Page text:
Lost in the Yard Again

Sunny and 70s this weekend in northwest Florida but with enough seasonal variety to get to experience some autumn colors alongside the re-flowering trees. I meant to go to the ocean but ended up staying in my yard. It’s just so quiet and peaceful here, and that’s really what I needed most this weekend, especially since our house guests are out of town. It’s late Sunday afternoon now; I’m still in my pajamas and still procrastinating starting my schoolwork…. maybe after this blog post on the patio…

I thought I’d let you into my head a bit, since there is never a dull moment there. 🙂 This morning as the sun rose and dried the raindrops from the leaves, I enjoyed some nature photography. In my backyard. 🙂

A friend recently asked what kind of camera I use. Ummmm, an outdated and malfunctioning iPhone (8) and whatever photo editing app it came with. My old Canon is no longer working, though I really do need to try harder to revive it. I’m not one to spend money, and I hate updates and changing what I’m familiar and comfortable with. My daughter has the pro gear (and newer phone), but I’ve yet to borrow or learn it. I have an inherited camera too I’ve been meaning to play with. So me and my on-its-last-leg iPhone out back this morning….

If you know anything about me, you know it would be the wildflowers and white flowers that would call to me the most. From inside, on my way to make morning coffee (after going back to sleep earlier since I woke with a headache), the familiar white wildflowers drew me out. I loved that they were still blooming and wanted to capture them against the autumn-leaves background. There is such pure and soulful beauty I find in white blossoms, so this was my main therapy after my emotionally-turbulent week. Ahhhh…

I find nature the most therapeutic for me when I focus on the details, the tinier the better. I suppose that makes sense. When I’m spiraling out of control from an emotional trigger that trips a mine from my traumatic, buried past, the one who knows me best (I’ve recently caught on to this..) tells me something very specific in our conversation, a unique detail. I tend to focus on it. I tend to forget the rest for a moment or two. It’s a grasp for me, something to hold onto. Sometimes, that’s all that’s needed to stop the free fall. I focus on the folds in petals, the almost-evaporated drops from last night’s (all-too-coincidentally-metaphoric) rain, the tiniest bright stars in the unfurled center. It centers me. Again.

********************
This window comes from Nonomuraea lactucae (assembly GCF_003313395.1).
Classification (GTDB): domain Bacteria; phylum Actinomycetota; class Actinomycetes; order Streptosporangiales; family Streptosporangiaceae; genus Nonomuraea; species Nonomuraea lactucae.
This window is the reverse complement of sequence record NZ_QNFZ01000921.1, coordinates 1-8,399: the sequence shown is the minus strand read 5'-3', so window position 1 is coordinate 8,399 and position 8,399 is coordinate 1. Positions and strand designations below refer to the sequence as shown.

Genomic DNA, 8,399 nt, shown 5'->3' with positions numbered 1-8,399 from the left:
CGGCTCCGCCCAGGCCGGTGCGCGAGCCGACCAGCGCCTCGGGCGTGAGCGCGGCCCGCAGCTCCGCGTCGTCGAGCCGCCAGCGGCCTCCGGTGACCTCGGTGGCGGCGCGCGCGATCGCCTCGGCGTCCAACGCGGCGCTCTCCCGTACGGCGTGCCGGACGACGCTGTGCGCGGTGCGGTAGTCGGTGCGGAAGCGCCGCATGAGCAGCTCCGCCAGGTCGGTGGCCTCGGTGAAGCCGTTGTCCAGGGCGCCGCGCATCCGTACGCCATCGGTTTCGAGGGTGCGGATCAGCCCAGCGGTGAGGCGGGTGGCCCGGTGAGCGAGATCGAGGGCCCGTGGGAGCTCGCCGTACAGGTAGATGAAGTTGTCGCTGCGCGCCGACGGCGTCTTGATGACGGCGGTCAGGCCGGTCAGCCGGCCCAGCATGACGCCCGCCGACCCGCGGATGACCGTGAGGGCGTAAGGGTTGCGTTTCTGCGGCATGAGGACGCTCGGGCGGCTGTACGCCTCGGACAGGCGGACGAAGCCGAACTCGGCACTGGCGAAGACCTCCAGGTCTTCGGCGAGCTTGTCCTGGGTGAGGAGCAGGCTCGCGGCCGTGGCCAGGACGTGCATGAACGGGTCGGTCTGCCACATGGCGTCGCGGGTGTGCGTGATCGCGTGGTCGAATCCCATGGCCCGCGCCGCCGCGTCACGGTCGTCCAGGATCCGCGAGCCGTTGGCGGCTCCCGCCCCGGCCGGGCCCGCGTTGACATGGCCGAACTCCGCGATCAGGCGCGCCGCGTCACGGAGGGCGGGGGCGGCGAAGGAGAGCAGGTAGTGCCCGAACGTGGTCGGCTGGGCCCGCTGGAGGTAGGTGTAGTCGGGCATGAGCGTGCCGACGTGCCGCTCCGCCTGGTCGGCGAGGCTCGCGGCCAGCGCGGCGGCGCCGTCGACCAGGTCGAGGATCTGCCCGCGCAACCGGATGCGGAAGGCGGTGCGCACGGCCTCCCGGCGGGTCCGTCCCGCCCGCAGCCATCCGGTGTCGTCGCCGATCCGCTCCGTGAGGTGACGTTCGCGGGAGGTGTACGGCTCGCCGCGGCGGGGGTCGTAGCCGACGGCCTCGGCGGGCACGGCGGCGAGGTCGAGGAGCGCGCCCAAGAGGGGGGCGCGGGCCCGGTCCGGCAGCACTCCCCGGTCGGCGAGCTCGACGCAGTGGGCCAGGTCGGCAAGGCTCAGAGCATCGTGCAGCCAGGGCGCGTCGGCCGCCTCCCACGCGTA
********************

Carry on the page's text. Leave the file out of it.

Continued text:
This one entranced me the most, like a beautiful ballet, its story performed without words but deeply felt… 


Then there’s simply the beauty of autumn’s bright leaves, which I do not take for granted living in the South.

In just about every subject I frame in my lens, I also find a story or lesson. I begin my autumn adventure with the nest in the nook of my eucalyptus tree. This tree is not the mother of these leaves, but then again, home is sometimes found, and families can be made outside of genes, and both of these can save a soul. 

(Here is the eucalyptus’ biological offspring:)img_8132

Next, as tends to happen, I notice and go out of my way to admire and showcase the beauty in the imperfect. I chose this leaf to be the star today.


I’m sure the ones who were more “whole” and less “marred” were confused. Like with flowers and seashells, I find the most powerfully-moving stories in the subjects that many would overlook or toss back, reject. We are all imperfect, though; we all have our scars, and with each, a very personal story, usually untold. Yet how similar, I’m sure, our hidden fears and pains are. The light seems to find all of us equally though, as a saving, nonjudgmental love.

This leads me also to respect the shadows. This bright red evoked a somber mood. I paused a while to pay homage.

This next green leaf intrigued me so! Among the astonishing inner workings, a very distinct marking gave my imagination the lead in metaphorical hypotheses formation: an internal imaging picture revealing the disease or alien or parasite inside; a tattoo (and what does it symbolize?); a birthmark; a branding; an astrological sign? Victim, chosen savior, scarred warrior? Its emblem is seared into my mind’s eye. 

Nearby, another attention capturer, the decay in such stark contrast to the green stem. A charred lung having always been fed plenty of oxygen. Self-asphyxiation? Leaving or returning to life? Maybe the later stages of the disease above? Open back up the valve to your heart! Choose to receive the love! (I told you there’s never a dull moment in my mind…) 

In this next one, I find the bittersweet. The sun’s rays have found this one and are comfortingly drying the pool of tears. Such a tender and touching healing story, especially since the leaf has detached from its life source. Perhaps the rays are the forgiveness before death, all amends made before the soul leaves the body to be lifted. Is there anything left unspoken in your own heart today?… 

Don’t worry, I’ve saved the most lighthearted for last! 🙂 Here we have the strawberry or the rose (shhhh…don’t let it hear you say its a leaf!). We can really be whatever we choose to be, can we not? This one made me smile. Now I could manipulate the leaves to create such a capture, but when I find it naturally so, it makes it so much better. 

And there you have it: a glimpse of what it’s like to be in Laura’s head when far away in the nearness of nature. I’d like to stay lost forever. I don’t think I’d miss the world. Wherever I go though, I promise to always send you rays of light, reflected with my lenses. ❤